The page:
The book begins with Levi excitedly getting off the school bus on the last day of school only to find both his parents at home. His mother is upset, locked in the bathroom. His father is in a state of undress, and an unknown young woman is leaving their house. You can connect the dots from there. His mother tells him and his brothers to pack their bags that they won’t be coming back. Devastated and confused at what has occurred, Levi and his brothers do as asked, and their summer vacation to their grandparents is not what it usually is since their mother plans to stay.
The entire story is told from Levi’s perspective, and I found that refreshing. There isn’t enough YA contemporary from male perspectives in my opinion. Levi is smart, kind and compassionate. As the middle child, he plays peacekeeper between his older and younger brothers. The only person he lets his guard down with is his best friend Summer, who happens to be his grandparents’ neighbor and the reason he looks forward to summer break at their house every year.
Summer is a year younger than Levi, a little immature, and completely clueless to her best friend’s crush. Though I’m not totally convinced that she doesn’t feel the same from the get-go. She’s sarcastic, an instigator, and the perfect compliment to Levi. I really like her, even if she is crushing on Levi’s older brother Lucas.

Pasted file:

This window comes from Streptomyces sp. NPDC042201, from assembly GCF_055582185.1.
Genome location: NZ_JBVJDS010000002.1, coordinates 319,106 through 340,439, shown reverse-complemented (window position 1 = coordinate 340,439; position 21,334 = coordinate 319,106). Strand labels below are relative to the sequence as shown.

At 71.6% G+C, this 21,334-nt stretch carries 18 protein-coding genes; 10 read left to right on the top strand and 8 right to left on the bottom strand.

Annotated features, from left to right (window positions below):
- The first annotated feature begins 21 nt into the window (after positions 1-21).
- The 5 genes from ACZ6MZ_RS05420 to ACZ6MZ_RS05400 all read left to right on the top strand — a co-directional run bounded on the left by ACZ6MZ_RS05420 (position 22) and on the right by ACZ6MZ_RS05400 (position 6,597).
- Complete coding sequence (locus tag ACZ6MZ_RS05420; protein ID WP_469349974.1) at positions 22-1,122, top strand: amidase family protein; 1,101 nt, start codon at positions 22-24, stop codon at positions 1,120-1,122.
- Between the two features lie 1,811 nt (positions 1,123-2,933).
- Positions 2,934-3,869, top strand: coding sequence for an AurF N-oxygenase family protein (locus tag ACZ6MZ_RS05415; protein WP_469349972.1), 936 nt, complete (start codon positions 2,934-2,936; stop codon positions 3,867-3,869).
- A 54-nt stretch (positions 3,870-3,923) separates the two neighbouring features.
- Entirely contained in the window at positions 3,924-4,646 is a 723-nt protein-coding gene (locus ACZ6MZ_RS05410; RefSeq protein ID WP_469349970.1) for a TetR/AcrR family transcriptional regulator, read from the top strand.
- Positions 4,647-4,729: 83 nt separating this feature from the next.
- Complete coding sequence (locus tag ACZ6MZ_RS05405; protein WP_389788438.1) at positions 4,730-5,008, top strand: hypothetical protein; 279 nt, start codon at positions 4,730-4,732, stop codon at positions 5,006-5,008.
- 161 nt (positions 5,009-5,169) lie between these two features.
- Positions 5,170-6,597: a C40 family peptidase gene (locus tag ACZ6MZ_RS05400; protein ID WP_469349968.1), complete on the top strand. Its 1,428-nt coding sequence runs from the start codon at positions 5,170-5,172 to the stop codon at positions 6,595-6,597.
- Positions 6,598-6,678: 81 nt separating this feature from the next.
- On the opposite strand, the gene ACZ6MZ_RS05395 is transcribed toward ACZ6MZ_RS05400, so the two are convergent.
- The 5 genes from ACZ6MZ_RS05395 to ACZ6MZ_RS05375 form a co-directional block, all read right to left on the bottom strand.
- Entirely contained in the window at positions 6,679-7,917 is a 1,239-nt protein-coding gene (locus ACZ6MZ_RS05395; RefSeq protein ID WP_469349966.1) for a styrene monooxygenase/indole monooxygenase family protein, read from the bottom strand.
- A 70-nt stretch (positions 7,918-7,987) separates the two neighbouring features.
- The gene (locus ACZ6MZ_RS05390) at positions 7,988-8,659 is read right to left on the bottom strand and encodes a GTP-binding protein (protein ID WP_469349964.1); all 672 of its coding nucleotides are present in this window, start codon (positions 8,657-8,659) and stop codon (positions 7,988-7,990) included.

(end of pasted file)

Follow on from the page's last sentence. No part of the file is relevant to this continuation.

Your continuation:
The plot of this book is two-fold as it focuses mainly on Levi’s crush. He has competition with his brother Lucas who has finally taken notice of Summer. But rather than feel defeated at the prospect of losing her to him, Levi decides to let his intentions be known subtly. I liked this. Summer has to choose between her longtime crush and best friend and it isn’t easy. Not to mention the prank war that she came up with to cheer Levi up. It brings levity to an otherwise sad plot revolving around infidelity.
Overall I really enjoyed Perfectly Summer. I liked Levi and Summer, their sweet friendship, and his infatuation with her. I found myself rooting for him, laughing at the pranks, and even tearing up at the parents’ situation. I highly recommend this book (and the entire series) to anyone that enjoys sweet, YA contemporary romance. While this book can be read as a standalone, characters from the previous books do pop up in this one so I recommend starting with book one, Perfectly Misunderstood.